I’m done with AoA after 15 lovely hours, and let me tell you: I love this game more than I ever thought I would — or could. See, it’s all about unmet expectations and getting more than I bargained for — in the most delightful and delicious way.
Upon reading reviews, and knowing Compile Heart’s record, I braced myself for a minor game with cute aesthetics; something in the vein of Stella Glow, with tiny environments, anime-ish storytelling and an endearing budget quality. What I got instead was a wonderfully evocative and breathtakingly atmospheric journey of discovery and wonderment that felt challenging and comforting, epic and homely at once. AoA’s scope is much wider than I expected at first, and its production values much, much better. It feels like no other game I’ve played, and yet it sports plenty of familiar elements from games past. But the bottom line is that AoA took me faraway, away from my Switch and my daily routine, and offered me an experience of escapism and reverie that only videogames can provide.
Although AoA sports a fair bit of hack-and-slashy goodness, it’s really, at its core, a game about exploration. It nearly qualifies as a running simulator of sorts, in which racing through open areas while drinking in your surroundings is part and parcel of the experience. The map, which auto-fills as you progress à la Xenoblade, only enhances the desire to explore — heck, I have to confess that I didn’t leave a single corner unrevealed, and that it felt mightily satisfying. Soaking in the atmosphere is also a must, all the more so as the progression in that department is epically sweet. From the warm softness of the golden sands to the aching melancholy of the star-studded desert night, from the sweet loneliness of the green-bathed plateaus to the haunting emptiness of the deserted complex, you’re in for a stunning journey through landscapes & feels.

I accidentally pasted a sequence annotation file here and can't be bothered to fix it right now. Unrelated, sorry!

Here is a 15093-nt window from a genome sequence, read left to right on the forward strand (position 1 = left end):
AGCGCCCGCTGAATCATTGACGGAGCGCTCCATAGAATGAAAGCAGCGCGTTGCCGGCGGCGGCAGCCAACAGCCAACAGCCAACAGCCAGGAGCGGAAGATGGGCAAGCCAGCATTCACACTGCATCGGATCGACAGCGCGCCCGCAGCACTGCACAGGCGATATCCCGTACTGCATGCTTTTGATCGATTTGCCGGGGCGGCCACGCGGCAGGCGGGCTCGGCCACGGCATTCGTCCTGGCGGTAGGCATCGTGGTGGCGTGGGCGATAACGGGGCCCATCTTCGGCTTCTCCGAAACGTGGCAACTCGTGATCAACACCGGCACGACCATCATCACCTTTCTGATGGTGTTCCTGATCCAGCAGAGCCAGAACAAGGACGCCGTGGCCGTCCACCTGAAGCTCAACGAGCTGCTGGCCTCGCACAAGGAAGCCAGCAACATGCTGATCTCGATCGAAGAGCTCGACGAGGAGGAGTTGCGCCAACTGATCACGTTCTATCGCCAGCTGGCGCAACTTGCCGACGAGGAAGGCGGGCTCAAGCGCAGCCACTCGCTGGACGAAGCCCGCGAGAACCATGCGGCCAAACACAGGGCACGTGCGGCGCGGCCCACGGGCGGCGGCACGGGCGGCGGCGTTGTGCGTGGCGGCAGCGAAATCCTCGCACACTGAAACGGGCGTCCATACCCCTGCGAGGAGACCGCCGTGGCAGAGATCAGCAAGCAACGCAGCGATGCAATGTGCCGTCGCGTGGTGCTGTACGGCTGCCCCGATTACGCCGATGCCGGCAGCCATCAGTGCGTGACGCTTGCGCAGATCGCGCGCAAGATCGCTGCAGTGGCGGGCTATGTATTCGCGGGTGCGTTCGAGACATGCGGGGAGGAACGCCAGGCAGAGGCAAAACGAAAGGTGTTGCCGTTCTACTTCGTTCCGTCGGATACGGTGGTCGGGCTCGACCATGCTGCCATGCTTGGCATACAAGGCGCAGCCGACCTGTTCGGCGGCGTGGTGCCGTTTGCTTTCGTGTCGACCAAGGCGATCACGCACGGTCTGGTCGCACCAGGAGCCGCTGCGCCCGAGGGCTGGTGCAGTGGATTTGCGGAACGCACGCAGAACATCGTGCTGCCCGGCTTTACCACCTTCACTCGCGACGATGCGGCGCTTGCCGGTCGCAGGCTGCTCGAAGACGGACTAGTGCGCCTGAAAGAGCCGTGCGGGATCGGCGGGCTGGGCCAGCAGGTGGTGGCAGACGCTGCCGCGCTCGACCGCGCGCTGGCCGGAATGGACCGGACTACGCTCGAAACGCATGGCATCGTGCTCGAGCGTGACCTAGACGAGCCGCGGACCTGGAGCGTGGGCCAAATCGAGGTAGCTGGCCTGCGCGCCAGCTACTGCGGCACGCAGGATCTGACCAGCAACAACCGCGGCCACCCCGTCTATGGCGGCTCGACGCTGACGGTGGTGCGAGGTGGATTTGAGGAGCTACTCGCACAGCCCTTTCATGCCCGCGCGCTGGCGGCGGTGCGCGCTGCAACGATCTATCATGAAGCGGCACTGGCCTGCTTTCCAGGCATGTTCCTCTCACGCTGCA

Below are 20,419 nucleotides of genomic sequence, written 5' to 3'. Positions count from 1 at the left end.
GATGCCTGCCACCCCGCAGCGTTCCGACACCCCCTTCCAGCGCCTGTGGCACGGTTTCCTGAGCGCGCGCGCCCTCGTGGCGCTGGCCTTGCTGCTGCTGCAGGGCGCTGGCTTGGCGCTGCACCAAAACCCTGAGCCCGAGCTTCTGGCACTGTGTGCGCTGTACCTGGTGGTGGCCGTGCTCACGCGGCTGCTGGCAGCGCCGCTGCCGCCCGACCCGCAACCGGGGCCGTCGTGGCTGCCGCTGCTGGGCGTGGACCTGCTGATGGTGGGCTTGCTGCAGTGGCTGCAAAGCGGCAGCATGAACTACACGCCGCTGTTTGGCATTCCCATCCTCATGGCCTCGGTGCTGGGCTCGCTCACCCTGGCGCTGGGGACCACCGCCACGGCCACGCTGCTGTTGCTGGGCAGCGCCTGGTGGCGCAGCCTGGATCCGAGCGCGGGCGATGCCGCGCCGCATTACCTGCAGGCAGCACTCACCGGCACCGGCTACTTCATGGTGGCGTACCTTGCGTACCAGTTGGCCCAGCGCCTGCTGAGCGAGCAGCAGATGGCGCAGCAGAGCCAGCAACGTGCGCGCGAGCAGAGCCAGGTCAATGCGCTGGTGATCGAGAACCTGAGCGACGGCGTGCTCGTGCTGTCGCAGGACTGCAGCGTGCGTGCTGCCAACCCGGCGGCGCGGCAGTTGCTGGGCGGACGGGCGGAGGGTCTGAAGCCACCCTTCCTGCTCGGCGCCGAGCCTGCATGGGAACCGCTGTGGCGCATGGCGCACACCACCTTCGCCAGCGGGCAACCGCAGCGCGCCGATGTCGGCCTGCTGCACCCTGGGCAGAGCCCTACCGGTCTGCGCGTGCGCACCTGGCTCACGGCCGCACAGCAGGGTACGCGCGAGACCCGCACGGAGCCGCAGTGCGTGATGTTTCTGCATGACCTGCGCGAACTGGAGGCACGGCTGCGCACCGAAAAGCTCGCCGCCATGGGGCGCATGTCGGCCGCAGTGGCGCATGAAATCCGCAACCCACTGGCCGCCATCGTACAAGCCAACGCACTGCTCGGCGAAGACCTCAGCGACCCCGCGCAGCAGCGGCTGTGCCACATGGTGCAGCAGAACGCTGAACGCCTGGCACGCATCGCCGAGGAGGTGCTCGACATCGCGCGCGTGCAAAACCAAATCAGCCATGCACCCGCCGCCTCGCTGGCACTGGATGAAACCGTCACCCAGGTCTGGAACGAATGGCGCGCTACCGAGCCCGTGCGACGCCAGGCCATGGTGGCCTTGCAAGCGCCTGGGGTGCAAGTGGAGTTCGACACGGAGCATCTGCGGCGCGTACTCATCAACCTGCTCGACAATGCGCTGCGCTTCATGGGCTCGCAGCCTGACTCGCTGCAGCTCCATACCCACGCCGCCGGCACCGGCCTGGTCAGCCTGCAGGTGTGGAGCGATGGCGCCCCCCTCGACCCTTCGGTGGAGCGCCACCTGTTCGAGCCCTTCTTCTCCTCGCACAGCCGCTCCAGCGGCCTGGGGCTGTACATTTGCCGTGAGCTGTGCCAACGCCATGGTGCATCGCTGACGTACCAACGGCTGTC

For the record, I played with the default party of Quinn, Axel and Micah until the end. They rocked together, so I didn’t feel the need to change anything; but I’ll gladly experiment with other combinations when I replay the game. I developed my base a reasonable amount — enough, at any rate, to get my paws on the lethal Juggernaut weapons and the gorgeous Elite uniforms. Last but certainly not least, I really dug the story’s twists and turns (SPOILERS!), from Gareth’s untimely death to the plot-twisty reveal that the crew are children of the Moon, all the way until Quinn’s meaningful sacrifice and days of loneliness, before a heart-warming reunion years later (True Ending all the way!). (END OF SPOILERS)
When all is said and done, I honestly cannot fathom how AoA got such a low aggregate score. 36 should be given to a game that’s completely broken and/or a total offense to gaming, which AoA is certainly not. I know I won’t single-handedly turn the tides for that most maligned Compile Heart offering; but if I can at least deliver a positive, tried-and-tested view on it, then I’ll consider my job done. I’ll see you soon with fresh gaming goodness, dear fellow gamers; until then, keep gaming and take care!